Another bump in the road for cultured meat, according to Ketelings, is consumer acceptance. She spoke with several cultured meat experts and conducted research on the food safety of cultured meat. “It’s a new product that a large group of people are somewhat wary of. One of the reasons for this is the image. If you see a picture of cultured meat, it’s always in a petri dish. It looks like it came from a lab. People think this is scary. They also generally think eating meat grown in a bioreactor is strange, even though yogurt is also made in bioreactors. And we don’t think that’s strange, do we? This is where I think an important role lies for the cultured meat industry. These companies need to get their act together when introducing their products. They have to be transparent. That way, they can eliminate any concerns,” explains Ketelings.

Eating meat but still wanting to live sustainably

And the sustainability argument? Can that still win people over? Yes, says Ketelings. Her research also shows that there are plenty of people who do find cultured meat a good alternative. “For people who like to eat meat but still want to live conscientiously, it’s a good solution. Again, cultured meat companies need to get their information right. What is in it? How is the meat grown? This is especially important during the introductory stage, where nothing can go wrong.”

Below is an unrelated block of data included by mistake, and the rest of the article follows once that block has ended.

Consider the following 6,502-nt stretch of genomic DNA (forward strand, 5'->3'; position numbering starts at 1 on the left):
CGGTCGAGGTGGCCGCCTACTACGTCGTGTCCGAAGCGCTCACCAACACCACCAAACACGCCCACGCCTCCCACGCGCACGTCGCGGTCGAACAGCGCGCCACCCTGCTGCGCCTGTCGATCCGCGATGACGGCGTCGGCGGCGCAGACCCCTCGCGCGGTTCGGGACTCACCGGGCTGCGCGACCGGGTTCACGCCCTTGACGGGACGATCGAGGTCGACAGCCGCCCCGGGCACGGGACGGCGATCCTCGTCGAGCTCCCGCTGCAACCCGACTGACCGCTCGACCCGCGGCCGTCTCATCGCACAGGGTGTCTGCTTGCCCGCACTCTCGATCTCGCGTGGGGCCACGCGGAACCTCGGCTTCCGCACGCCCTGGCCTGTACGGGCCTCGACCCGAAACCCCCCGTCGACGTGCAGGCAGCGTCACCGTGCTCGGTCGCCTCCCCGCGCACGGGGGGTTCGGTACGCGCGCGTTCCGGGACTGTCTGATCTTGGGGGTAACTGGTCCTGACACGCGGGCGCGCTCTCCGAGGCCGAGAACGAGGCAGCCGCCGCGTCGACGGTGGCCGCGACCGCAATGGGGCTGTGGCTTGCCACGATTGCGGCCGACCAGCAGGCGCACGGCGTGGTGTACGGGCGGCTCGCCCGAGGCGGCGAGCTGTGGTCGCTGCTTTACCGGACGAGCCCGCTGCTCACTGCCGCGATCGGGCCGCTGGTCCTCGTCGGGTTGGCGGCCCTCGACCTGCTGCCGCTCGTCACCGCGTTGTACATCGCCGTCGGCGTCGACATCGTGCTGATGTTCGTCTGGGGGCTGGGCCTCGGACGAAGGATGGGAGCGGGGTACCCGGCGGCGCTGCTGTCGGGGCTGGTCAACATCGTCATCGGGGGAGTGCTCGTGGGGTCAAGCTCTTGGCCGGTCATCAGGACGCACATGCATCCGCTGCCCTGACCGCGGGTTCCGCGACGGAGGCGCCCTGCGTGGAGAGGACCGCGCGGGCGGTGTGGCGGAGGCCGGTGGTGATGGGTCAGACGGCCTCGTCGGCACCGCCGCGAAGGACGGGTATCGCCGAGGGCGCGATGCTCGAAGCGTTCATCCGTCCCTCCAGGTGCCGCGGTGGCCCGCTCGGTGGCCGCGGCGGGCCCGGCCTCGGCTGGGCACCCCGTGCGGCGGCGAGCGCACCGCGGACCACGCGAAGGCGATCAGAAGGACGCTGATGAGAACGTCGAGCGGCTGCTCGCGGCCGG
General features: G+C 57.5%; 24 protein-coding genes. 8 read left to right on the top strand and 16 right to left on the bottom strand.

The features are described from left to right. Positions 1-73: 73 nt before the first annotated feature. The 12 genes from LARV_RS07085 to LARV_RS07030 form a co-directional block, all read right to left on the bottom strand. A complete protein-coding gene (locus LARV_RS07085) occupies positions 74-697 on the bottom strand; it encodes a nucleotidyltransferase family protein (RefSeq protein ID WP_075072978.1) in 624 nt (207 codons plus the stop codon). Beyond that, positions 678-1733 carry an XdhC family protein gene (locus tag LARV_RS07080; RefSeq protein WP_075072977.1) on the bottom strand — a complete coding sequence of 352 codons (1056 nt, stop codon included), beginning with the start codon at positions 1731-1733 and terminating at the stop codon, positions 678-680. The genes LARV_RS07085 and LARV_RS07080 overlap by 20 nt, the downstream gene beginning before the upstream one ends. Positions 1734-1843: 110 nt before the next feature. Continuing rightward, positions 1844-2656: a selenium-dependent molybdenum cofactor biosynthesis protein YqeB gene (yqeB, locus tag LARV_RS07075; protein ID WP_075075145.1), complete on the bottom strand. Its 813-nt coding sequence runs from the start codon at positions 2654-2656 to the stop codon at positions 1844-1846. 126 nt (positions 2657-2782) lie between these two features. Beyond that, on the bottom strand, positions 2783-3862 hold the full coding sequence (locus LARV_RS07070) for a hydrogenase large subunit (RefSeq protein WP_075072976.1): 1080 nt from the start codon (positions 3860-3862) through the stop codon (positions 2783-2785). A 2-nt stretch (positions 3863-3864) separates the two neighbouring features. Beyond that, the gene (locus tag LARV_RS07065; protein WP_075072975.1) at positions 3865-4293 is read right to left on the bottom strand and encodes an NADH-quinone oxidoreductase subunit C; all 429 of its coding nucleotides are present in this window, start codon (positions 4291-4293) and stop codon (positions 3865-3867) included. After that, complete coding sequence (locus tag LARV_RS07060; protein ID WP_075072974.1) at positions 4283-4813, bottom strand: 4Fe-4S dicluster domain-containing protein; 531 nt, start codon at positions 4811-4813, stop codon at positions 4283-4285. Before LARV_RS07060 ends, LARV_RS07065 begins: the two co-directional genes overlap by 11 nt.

So how big is the advantage of cultured meat over “real” meat?

For this, Ketelings refers to a study by the independent research bureau CE Delft that was commissioned by The Good Food Institute and the Belgian animal rights organization GAIA to make an extensive analysis. “Because cultured meat is not yet produced on a large scale, scientists have taken a hypothetical scenario, which is of course never complete. But the study is quite extensive and does give an accurate picture.”

Climate impact of cultured meat

The study looks at the impact per kilogram of product on climate, land and water use and particulate matter production, among other things. The figures were compiled into an environmental score. For the impact of regular meat, the researchers relied on data from previous studies. The scientists calculated various scenarios. They calculated the impact of cultured meat on the basis of the energy mix in 2030 and a scenario in which the production runs entirely on green energy. For normal livestock farming, in addition to the current impact, they also calculated an ambitious scenario in which the industry does as much as possible to reduce emissions. What did they find?

In each scenario, the impact of cultured meat is lower than that of “real” beef. In the ambitious scenario, in which the livestock industry minimizes its climate impact as much as possible, it does worse than pork and chicken with the projected average energy mix for 2030. But when produced with green electricity, it has less environmental impact than all other meats.

Source: CE Delft

According to Ketelings, it will be some time before cultured meat is actually on the market. She doesn’t dare put a figure on how long exactly. “Any company that wants to bring cultured meat to the market will have to make a case showing that it can be produced safely and that nothing can go wrong during this process. They also have to describe the culture serum in it. This is being evaluated by the European Food Safety Authority (EFSA) and it can take a few years. As far as I know, no company has submitted this yet in Europe.”